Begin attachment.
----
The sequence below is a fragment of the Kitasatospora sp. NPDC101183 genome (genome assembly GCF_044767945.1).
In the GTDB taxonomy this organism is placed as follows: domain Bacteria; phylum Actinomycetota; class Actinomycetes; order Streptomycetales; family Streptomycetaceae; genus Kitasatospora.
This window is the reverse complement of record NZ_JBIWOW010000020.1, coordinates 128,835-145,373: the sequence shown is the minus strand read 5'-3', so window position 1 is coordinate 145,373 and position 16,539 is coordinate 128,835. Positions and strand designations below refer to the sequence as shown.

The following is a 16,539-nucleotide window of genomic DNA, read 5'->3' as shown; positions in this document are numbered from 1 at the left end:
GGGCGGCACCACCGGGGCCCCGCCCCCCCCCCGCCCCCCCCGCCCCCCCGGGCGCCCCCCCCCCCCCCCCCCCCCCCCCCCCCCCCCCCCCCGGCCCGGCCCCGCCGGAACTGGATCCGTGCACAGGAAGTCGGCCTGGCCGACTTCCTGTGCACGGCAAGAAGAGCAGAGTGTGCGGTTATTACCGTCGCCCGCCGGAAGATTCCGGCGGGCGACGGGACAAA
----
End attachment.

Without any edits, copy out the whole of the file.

The sequence below is a fragment of the Kitasatospora sp. NPDC101183 genome (genome assembly GCF_044767945.1).
In the GTDB taxonomy this organism is placed as follows: domain Bacteria; phylum Actinomycetota; class Actinomycetes; order Streptomycetales; family Streptomycetaceae; genus Kitasatospora.
This window is the reverse complement of record NZ_JBIWOW010000020.1, coordinates 128,835-145,373: the sequence shown is the minus strand read 5'-3', so window position 1 is coordinate 145,373 and position 16,539 is coordinate 128,835. Positions and strand designations below refer to the sequence as shown.

The following is a 16,539-nucleotide window of genomic DNA, read 5'->3' as shown; positions in this document are numbered from 1 at the left end:
GGGCGGCACCACCGGGGCCCCGCCCCCCCCCCGCCCCCCCCGCCCCCCCGGGCGCCCCCCCCCCCCCCCCCCCCCCCCCCCCCCCCCCCCCCGGCCCGGCCCCGCCGGAACTGGATCCGTGCACAGGAAGTCGGCCTGGCCGACTTCCTGTGCACGGCAAGAAGAGCAGAGTGTGCGGTTATTACCGTCGCCCGCCGGAAGATTCCGGCGGGCGACGGGACAAA